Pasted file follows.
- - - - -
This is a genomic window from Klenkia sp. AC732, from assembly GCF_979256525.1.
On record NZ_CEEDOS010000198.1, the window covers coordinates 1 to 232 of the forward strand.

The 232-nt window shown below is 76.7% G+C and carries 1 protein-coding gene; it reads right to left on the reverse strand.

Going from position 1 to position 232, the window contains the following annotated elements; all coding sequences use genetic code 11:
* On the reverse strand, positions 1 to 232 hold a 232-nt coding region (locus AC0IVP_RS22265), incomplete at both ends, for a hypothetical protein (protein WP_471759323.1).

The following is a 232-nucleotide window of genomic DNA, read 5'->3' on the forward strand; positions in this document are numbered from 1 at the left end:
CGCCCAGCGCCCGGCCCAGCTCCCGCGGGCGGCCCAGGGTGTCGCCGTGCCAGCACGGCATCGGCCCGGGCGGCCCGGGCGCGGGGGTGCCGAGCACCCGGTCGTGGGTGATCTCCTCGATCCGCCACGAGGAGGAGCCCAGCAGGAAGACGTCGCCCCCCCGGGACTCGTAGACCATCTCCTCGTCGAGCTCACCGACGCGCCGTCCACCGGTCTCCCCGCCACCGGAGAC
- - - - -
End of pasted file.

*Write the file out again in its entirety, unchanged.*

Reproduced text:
This is a genomic window from Klenkia sp. AC732, from assembly GCF_979256525.1.
On record NZ_CEEDOS010000198.1, the window covers coordinates 1 to 232 of the forward strand.

The 232-nt window shown below is 76.7% G+C and carries 1 protein-coding gene; it reads right to left on the reverse strand.

Going from position 1 to position 232, the window contains the following annotated elements; all coding sequences use genetic code 11:
* On the reverse strand, positions 1 to 232 hold a 232-nt coding region (locus AC0IVP_RS22265), incomplete at both ends, for a hypothetical protein (protein WP_471759323.1).

The following is a 232-nucleotide window of genomic DNA, read 5'->3' on the forward strand; positions in this document are numbered from 1 at the left end:
CGCCCAGCGCCCGGCCCAGCTCCCGCGGGCGGCCCAGGGTGTCGCCGTGCCAGCACGGCATCGGCCCGGGCGGCCCGGGCGCGGGGGTGCCGAGCACCCGGTCGTGGGTGATCTCCTCGATCCGCCACGAGGAGGAGCCCAGCAGGAAGACGTCGCCCCCCCGGGACTCGTAGACCATCTCCTCGTCGAGCTCACCGACGCGCCGTCCACCGGTCTCCCCGCCACCGGAGAC